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Taking the stress out of heat

Even though resources are plentiful and the cost of prevention is minimal, every year, thousands of workers become sick from exposure to heat and some die. Heat related exposure includes not only heat cramps, heat rash, heat exhaustion, fainting and heat stroke, but also injuries from falls, equipment operation and accidents that occur when a worker has sweaty palms or fogged safety glasses or becomes dizzy, disoriented, or fatigued as a result of dehydration.

Studies show that dehydration levels of 2% of body weight or more impair visual motor tracking, short-term memory, attention and arithmetic efficiency. Moreover a 23% reduction in reaction time occurs at the 4% dehydration level. Such declines in cognitive performance can significantly increase the risk of work-related accidents.

The problem is not limited to those who work outside. Those who work around machinery and in confined spaces, such as mechanics, steamfitters, ship builders, plumbers, bakery workers, boiler room workers, drycleaners and so on can be at risk for heat stress. Fully encapsulated protective clothing also increases sweat rates, accelerating dehydration.

Training employees about heat stress, how it affects their health and safety, the warning signs and how it can be prevented is key prevention and there are many valuable resources through OSHA, CDC, NIOSH readily available. But employers need to understand the physical, emotional and psychological reasons it occurs for the training to be effective. Here are some key points:

The effects of heat-related illnesses can also result in long-term disabilities. In an unpublished decision, Steele v. Surry County, No. COA10-607 (N.C. Ct. App. 04/05/11, unpublished), the North Carolina Court of Appeals held that a heavy equipment operator was entitled to temporary total disability benefits. The operator, who suffered a seizure while working at the bottom of a landfill pit, continued to have seizures after being released from the hospital. The North Carolina Court of Appeals held that the operator showed his seizures were causally related to the heat-related illness, and he was entitled to temporary total disability benefits.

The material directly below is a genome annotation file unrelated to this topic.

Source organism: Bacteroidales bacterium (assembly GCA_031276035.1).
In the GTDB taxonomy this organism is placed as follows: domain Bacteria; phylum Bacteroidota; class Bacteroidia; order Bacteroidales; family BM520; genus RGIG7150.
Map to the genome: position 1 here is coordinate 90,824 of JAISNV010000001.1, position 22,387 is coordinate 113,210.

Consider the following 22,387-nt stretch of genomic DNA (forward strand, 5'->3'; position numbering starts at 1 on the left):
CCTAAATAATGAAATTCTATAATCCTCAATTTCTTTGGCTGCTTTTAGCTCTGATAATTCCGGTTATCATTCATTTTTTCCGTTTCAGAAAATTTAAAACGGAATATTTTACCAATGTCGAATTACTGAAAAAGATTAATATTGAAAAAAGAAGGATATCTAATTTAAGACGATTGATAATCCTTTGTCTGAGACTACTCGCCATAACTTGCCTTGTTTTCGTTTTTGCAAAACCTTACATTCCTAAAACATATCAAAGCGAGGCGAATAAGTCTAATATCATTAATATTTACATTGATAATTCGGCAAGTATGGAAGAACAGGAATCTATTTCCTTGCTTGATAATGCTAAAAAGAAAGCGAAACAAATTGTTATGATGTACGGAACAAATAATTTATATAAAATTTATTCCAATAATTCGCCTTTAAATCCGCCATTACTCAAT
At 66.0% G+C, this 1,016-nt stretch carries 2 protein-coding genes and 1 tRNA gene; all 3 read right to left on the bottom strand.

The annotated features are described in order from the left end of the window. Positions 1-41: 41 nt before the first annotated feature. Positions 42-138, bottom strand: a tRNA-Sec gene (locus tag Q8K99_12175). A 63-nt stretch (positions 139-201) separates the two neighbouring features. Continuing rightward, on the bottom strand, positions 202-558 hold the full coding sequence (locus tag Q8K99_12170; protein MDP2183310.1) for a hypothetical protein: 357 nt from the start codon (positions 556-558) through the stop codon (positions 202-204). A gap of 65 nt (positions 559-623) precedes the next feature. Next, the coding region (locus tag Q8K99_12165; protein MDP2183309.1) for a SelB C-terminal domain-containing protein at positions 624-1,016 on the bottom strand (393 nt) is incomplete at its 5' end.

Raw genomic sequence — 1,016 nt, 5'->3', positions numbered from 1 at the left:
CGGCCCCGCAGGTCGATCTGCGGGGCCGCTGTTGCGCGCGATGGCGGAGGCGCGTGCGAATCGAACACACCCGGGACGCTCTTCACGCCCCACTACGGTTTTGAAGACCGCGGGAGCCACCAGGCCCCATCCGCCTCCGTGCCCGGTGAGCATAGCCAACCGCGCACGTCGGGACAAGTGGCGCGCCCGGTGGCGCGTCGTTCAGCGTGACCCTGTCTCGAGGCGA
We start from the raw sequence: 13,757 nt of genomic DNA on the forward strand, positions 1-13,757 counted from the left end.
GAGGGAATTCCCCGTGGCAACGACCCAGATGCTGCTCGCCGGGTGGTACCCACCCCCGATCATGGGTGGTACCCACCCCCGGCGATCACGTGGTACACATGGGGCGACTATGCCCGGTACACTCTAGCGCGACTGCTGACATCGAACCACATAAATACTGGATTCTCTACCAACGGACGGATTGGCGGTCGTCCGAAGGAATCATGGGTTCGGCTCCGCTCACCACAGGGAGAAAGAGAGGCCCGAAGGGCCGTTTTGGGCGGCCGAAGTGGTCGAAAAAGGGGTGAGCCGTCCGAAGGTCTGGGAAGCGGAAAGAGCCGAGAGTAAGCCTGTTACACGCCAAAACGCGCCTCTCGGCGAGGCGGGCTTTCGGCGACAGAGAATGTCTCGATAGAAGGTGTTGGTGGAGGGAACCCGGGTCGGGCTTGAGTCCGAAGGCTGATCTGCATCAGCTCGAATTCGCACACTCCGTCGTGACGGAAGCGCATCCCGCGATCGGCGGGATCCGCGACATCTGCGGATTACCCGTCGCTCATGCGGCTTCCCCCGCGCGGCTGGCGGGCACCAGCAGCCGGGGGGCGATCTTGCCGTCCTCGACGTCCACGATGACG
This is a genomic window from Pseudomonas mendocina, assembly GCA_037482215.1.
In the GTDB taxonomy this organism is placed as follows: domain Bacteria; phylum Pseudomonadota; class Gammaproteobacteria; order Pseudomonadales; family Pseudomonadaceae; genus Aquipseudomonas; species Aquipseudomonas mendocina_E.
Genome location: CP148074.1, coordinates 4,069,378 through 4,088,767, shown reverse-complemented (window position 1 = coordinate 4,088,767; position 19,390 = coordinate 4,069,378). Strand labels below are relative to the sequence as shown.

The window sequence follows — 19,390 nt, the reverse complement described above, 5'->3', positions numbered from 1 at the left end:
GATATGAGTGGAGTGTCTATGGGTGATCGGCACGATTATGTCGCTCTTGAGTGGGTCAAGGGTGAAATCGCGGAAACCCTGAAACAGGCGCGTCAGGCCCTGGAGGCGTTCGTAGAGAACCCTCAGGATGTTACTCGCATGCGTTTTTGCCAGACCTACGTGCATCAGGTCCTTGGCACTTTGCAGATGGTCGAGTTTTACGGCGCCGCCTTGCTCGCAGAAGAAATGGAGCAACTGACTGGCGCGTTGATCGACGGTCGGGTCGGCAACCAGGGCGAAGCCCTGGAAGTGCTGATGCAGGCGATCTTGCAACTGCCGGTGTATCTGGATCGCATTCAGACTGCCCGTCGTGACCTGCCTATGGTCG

Employers who educate workers about the medical and behavioral risk factors as well as the symptoms of heat-related illness, and instill the importance of working safely by proper scheduling, providing adequate breaks, providing plenty of cool water, gradual indoctrination to adverse work conditions, preparing an emergency plan etc. will be most successful in preventing illness and injuries.

A helpful resource is OSHA’s new webpage designed to raise awareness among workers and employers about heat illnesses and how to prevent them. The web page has resources and training tools, many which target vulnerable workers with limited reading skills or limited English. OSHA is also partnering with the National Oceanic and Atmospheric Administration (NOAA) on weather service alerts. NOAA’s Heat Watch page now includes worker safety precautions when extreme heat alerts are issued.